I’m sure other industries will take notice of Netflix’s newfound HR approach. Junior bankers at Goldman Sachs might want to rethink their threats to leave Wall Street for tech because of Goldman’s demands to return full-time to the office.

Netflix is abandoning its Kumbaya days with a vengeance. As noted by Variety, the company dropped its previous written pledge to offer “a minimum of four months of full pay as a severance package, giving our ex-teammates time to find a new company.”

This previous commitment has also been eliminated: “Note that if our company experienced financial difficulty, we wouldn’t ask employees to accept less pay. A sports team with a losing record still pays top personal market for the players they hope will get them back into a winning position. On the other hand, if the company does well, our broadly distributed stock options become quite valuable.”

As well, Netflix cut these two sentences previously appearing in the company’s manifesto: “Getting cut from our team is very disappointing, but there is no shame” and “We suck compared to how great we want to become.”

Ship Run By Captains

Although Netflix has long prided itself on employee empowerment, the manifesto makes clear a coterie of Big Kahunas who know best remain in charge.  

“For every significant decision, we identify an informed captain of the ship who is an expert in their area,” the manifesto says. “They are responsible for listening to other people’s views and then making a judgment call on the right way forward. We avoid decisions by committee, which would slow us down and diffuse responsibility. It is sometimes challenging and always important to agree up front who is the informed captain for a project.”

Seems to me, that Netflix co-CEOs Ted Sarandos and Reed Hastings should be referred to as co-executive captains.

Captain Reed

I’m not a lawyer, but I wonder if Netflix’s manifesto was revised for legal reasons to make it easier to implement firings and downsizings. Netflix recently reported it expects to lose some two million subscribers this year, forcing the once high-flying company to retrench and eat some humble pie. Admitting “we suck compared to how great we want to become” might not be the best message for a jury hearing a discrimination or wrongful dismissal lawsuit.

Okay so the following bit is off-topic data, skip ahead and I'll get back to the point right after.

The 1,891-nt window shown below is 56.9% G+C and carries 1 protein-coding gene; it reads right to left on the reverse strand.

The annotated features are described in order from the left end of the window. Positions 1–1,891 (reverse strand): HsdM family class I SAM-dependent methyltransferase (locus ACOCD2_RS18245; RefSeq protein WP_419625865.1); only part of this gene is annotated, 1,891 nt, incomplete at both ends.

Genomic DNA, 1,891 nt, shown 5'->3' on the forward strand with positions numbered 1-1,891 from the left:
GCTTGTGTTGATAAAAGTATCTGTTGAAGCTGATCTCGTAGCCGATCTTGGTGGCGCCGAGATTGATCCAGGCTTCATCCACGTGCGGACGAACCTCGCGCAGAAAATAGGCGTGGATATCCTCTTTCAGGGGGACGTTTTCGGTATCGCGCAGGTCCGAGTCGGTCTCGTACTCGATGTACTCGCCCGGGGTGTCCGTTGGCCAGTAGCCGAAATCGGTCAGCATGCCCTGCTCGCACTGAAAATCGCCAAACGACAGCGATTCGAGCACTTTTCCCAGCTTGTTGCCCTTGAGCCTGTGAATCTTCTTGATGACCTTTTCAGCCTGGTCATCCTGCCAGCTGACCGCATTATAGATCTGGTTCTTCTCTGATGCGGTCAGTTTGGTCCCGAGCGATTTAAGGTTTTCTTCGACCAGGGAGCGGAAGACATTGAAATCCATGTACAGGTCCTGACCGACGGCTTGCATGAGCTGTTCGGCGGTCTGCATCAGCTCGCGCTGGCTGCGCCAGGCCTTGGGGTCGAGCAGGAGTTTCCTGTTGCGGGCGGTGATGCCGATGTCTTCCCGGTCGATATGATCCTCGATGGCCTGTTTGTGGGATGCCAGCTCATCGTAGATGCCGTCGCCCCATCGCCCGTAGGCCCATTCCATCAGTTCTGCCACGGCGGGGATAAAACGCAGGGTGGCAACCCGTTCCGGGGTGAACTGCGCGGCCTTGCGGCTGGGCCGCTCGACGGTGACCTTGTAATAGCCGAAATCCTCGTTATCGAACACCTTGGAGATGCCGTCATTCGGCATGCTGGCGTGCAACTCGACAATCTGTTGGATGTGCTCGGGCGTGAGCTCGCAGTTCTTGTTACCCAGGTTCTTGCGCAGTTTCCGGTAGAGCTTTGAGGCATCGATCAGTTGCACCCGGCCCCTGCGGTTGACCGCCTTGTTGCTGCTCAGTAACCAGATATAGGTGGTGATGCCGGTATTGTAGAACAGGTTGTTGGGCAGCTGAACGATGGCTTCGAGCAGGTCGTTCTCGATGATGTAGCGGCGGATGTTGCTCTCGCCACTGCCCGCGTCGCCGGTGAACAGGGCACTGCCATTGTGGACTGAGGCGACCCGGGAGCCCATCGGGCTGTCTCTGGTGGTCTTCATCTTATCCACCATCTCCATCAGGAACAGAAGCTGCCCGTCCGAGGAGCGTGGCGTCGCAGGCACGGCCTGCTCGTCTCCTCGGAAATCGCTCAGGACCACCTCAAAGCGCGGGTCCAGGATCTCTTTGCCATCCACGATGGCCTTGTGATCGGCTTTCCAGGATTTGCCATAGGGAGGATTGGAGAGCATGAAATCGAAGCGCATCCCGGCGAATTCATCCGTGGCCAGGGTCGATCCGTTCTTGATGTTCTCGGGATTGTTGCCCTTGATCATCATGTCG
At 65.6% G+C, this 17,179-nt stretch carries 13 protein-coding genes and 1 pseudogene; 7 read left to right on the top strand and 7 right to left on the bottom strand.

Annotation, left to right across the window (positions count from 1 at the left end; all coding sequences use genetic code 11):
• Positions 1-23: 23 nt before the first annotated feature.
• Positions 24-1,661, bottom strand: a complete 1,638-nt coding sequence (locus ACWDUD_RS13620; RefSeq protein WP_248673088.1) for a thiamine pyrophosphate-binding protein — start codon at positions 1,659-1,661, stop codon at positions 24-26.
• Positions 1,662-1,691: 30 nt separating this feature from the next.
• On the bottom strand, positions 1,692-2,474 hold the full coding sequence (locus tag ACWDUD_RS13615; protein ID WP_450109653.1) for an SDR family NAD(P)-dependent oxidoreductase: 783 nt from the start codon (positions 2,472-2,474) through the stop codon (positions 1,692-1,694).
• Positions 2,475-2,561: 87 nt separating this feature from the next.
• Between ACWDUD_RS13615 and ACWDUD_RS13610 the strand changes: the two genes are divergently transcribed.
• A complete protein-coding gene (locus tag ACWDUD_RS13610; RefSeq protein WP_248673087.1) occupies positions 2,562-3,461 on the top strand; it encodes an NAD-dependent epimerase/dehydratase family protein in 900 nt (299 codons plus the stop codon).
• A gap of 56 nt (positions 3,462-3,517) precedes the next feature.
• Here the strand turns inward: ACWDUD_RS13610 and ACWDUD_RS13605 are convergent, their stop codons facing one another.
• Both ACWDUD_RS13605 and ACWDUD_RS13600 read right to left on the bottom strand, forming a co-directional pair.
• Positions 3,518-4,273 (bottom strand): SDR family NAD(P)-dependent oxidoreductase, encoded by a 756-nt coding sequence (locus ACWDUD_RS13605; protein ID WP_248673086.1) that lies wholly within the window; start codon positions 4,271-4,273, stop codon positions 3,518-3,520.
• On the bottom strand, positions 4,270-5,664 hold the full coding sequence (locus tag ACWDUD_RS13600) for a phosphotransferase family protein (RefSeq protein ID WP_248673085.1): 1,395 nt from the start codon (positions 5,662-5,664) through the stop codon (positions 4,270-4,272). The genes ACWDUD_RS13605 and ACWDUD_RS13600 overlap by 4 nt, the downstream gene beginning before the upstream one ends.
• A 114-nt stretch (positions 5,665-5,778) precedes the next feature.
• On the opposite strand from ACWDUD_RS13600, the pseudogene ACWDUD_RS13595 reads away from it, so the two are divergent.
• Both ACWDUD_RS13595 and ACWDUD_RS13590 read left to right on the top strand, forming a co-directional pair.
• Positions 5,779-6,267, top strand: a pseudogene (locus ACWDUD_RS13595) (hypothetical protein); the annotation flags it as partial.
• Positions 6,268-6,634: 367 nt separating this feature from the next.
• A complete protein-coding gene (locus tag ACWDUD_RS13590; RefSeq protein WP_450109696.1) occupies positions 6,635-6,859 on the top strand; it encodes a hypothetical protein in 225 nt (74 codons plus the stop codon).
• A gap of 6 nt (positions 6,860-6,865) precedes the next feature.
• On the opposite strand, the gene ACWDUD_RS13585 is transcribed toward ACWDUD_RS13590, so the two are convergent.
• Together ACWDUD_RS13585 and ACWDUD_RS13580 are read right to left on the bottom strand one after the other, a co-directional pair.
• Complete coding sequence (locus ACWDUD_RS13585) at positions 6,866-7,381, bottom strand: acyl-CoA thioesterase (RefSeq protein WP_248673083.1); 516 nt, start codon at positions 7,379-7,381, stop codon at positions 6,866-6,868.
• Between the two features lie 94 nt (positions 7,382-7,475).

There’s evidence that Netflix wants the abandonment of its “No more, Mr. Nice Guy,” persona publicly known. Variety boasted that it obtained a copy of Netflix’s manifesto “exclusively ahead of its release;” given that the manifesto emphasizes the confidentiality of documents, it would be insubordinate and ballsy for an employee to leak a corporate document before it was publicly available. Me thinks the leak was sanctioned by a Netflix “captain” or two.

More Wokester Backlash

There are indications of other seismic shifts in the wokester world. Writer and broadcaster Simon Fanshawe on Friday published this commentary in The Daily Mail saying that trans activists “have wrecked all the good work of the gay rights” movement he helped spearhead.  

“I wish trans activists could see they don’t need to force their views on everyone else,” Fanshawe said.

No longer taking orders from employees should be good news for Disney’s Chapek, but he seems pretty adept sticking his foot in his mouth without any encouragement.

On a call with analysts last week, Chapek boasted how well Doctor Strange In The Multiverse of Madness has performed without being released in China. The comment caught the attention of the Chinese government, which published this pointed article in the Global Times, a state propaganda organ. Let’s just say that Chapek might soon look at his Florida ordeal as the good old days.

Chapek must quickly learn that China under Xi Jinping, the country’s leader for life, is thin skinned and appreciates regular stroking and praise. Elon Musk, whose Tesla success is predicated on China’s support, knows how to play the game, as does JP Morgan Chase’s Jamie Dimon.